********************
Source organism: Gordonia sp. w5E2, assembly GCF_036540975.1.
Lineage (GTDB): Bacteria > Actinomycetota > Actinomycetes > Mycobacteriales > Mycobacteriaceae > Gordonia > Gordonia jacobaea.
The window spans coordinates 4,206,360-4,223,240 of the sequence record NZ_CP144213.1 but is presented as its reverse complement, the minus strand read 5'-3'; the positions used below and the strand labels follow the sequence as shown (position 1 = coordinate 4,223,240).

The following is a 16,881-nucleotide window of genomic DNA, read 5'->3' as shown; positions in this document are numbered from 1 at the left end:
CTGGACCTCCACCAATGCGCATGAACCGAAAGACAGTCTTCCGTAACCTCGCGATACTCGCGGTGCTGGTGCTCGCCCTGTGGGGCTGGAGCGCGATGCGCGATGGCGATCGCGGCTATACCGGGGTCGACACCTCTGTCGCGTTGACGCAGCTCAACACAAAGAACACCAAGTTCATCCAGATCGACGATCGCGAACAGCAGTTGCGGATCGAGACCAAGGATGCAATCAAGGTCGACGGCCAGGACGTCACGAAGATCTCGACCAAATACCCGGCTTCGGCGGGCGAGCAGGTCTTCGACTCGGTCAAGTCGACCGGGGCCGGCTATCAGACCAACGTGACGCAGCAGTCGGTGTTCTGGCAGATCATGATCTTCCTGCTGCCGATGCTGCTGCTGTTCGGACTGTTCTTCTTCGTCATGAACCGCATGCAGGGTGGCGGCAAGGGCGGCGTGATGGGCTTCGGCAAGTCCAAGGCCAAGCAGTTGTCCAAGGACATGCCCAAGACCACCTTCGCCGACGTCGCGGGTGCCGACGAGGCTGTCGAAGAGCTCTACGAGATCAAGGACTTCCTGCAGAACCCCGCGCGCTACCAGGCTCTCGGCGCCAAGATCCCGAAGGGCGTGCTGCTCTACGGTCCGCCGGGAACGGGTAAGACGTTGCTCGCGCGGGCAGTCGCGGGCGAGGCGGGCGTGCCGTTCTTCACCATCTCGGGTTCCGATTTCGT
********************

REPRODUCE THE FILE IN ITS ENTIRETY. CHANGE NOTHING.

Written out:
Source organism: Gordonia sp. w5E2, assembly GCF_036540975.1.
Lineage (GTDB): Bacteria > Actinomycetota > Actinomycetes > Mycobacteriales > Mycobacteriaceae > Gordonia > Gordonia jacobaea.
The window spans coordinates 4,206,360-4,223,240 of the sequence record NZ_CP144213.1 but is presented as its reverse complement, the minus strand read 5'-3'; the positions used below and the strand labels follow the sequence as shown (position 1 = coordinate 4,223,240).

The following is a 16,881-nucleotide window of genomic DNA, read 5'->3' as shown; positions in this document are numbered from 1 at the left end:
CTGGACCTCCACCAATGCGCATGAACCGAAAGACAGTCTTCCGTAACCTCGCGATACTCGCGGTGCTGGTGCTCGCCCTGTGGGGCTGGAGCGCGATGCGCGATGGCGATCGCGGCTATACCGGGGTCGACACCTCTGTCGCGTTGACGCAGCTCAACACAAAGAACACCAAGTTCATCCAGATCGACGATCGCGAACAGCAGTTGCGGATCGAGACCAAGGATGCAATCAAGGTCGACGGCCAGGACGTCACGAAGATCTCGACCAAATACCCGGCTTCGGCGGGCGAGCAGGTCTTCGACTCGGTCAAGTCGACCGGGGCCGGCTATCAGACCAACGTGACGCAGCAGTCGGTGTTCTGGCAGATCATGATCTTCCTGCTGCCGATGCTGCTGCTGTTCGGACTGTTCTTCTTCGTCATGAACCGCATGCAGGGTGGCGGCAAGGGCGGCGTGATGGGCTTCGGCAAGTCCAAGGCCAAGCAGTTGTCCAAGGACATGCCCAAGACCACCTTCGCCGACGTCGCGGGTGCCGACGAGGCTGTCGAAGAGCTCTACGAGATCAAGGACTTCCTGCAGAACCCCGCGCGCTACCAGGCTCTCGGCGCCAAGATCCCGAAGGGCGTGCTGCTCTACGGTCCGCCGGGAACGGGTAAGACGTTGCTCGCGCGGGCAGTCGCGGGCGAGGCGGGCGTGCCGTTCTTCACCATCTCGGGTTCCGATTTCGT